The Internet remains the world’s biggest open source application. The protocols are open, free, and available to all.
Without effective governance the Internet could easily balkanize, splitting up into separate root DNS systems maintained by carriers or countries. So in December 2003 a group of American and Swiss academics launched the Internet Governance Project, to offer unbiased intelligence on the issues to the world’s governments and civil society organizations (like the CDT ). One of their periodic reports, on how ICANN might be reformed came out in April.
I talked to one of the authors, Milton Mueller of Syracuse University (right), shortly after ZDNet published a piece by Tucows CEO Eliot Noss warning of a UN-ITU conspiracy to strip ICANN of its power and impose multi-government censorship and taxation.
"Eliot fears the sky is falling," Mueller said. "What we’ve discovered is, by forcing the US government and ICANN to come to terms with the rest of the world about how the Internet is governed, we’ve opened up avenues of reform."
Mueller’s paper, co-written with Hans Klein of Georgia Tech, offered three paths to reform – top-down, bottom-up, and lateral. Getting other governments involved would mitigate American power, he said, while bottom-up reforms could give users input they were promised, but never given by ICANN. Lateral reform, through the ITU, would force ICANN to compete for users’ allegiance.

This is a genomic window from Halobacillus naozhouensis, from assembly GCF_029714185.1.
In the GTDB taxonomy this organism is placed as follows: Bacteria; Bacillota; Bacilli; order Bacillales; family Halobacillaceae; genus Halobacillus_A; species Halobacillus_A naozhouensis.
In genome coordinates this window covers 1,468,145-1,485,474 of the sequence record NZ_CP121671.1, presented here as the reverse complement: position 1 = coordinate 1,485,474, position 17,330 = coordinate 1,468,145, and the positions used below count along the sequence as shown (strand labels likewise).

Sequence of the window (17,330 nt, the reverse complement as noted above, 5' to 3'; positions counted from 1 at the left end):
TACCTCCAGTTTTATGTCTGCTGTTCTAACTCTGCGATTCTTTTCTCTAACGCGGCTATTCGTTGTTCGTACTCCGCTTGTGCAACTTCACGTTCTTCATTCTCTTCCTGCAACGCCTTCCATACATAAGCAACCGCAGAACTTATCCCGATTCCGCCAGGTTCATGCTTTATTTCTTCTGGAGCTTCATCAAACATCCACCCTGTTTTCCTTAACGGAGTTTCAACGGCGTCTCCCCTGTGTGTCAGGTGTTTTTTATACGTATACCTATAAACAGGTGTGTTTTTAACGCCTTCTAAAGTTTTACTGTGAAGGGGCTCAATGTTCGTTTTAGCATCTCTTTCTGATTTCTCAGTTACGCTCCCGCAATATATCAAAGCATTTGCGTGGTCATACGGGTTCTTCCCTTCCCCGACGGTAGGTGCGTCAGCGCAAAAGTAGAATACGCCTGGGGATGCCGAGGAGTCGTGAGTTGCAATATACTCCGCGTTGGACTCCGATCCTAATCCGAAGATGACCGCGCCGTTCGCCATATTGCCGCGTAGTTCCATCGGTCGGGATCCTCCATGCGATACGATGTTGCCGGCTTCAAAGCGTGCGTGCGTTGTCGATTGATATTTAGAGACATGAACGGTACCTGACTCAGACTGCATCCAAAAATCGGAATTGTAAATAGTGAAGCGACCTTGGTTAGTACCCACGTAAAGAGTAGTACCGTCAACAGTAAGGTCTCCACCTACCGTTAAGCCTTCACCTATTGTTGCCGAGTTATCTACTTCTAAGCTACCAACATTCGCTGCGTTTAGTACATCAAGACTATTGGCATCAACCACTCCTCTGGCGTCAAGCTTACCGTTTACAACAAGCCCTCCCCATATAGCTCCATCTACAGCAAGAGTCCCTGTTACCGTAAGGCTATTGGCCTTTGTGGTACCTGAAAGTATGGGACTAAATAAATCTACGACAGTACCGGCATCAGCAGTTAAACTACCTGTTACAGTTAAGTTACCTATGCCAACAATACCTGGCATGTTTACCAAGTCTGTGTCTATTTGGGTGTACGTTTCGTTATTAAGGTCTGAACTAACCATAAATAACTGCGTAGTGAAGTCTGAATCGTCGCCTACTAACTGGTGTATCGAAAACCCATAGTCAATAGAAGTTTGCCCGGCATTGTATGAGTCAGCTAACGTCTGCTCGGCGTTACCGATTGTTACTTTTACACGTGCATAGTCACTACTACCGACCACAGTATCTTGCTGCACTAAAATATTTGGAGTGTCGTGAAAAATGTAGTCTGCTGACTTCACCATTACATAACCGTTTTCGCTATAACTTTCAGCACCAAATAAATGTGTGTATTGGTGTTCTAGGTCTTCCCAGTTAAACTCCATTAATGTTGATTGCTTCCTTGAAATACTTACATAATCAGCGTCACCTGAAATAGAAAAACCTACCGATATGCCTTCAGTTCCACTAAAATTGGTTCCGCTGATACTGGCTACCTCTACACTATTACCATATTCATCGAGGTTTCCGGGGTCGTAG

Mueller is still chair of the "non-commercial users constituency" within ICANN – universities and public interest groups. "The WSIS process" so criticized by Noss "could be a way of getting governments to agree governments should not be in control."
Right now, in fact, governments are in control. Specifically one government. Specifically the U.S. government. "Whenever valuable resources are to be distributed, it’s given to the U.S. economy," he said, citing the failed re-assignment of .net registration away from Verisign.
American interests concerning the Internet are dominated by concerns over homeland security, law enforcement, and intellectual property. Not that there is anything wrong with any of this, but these are not the world’s obsessions, and other views need to be heard, he said.
"The system is biased to the U.S., and the rest of the world sees that, and it’s naïve of Eliot to write this sort of ‘China and Syria and Cuba are on the working group.’ If you’re going to have international discussions you have to deal with those countries. And they’re on the government advisory committee of ICANN too."
So what happens now? Continuing education, said Mueller.
"A lot of developing country governments don’t know much about the Internet. We see the government of India picking up one of our papers, then saying ‘We’ve got to preserve the end to end principle’ which means they’re reading it."
ICANN defenders no longer claim that ICANN doesn’t do Internet policy, he concludes, thanks in part to his group. Which means now the discussion of Internet governance can finally begin.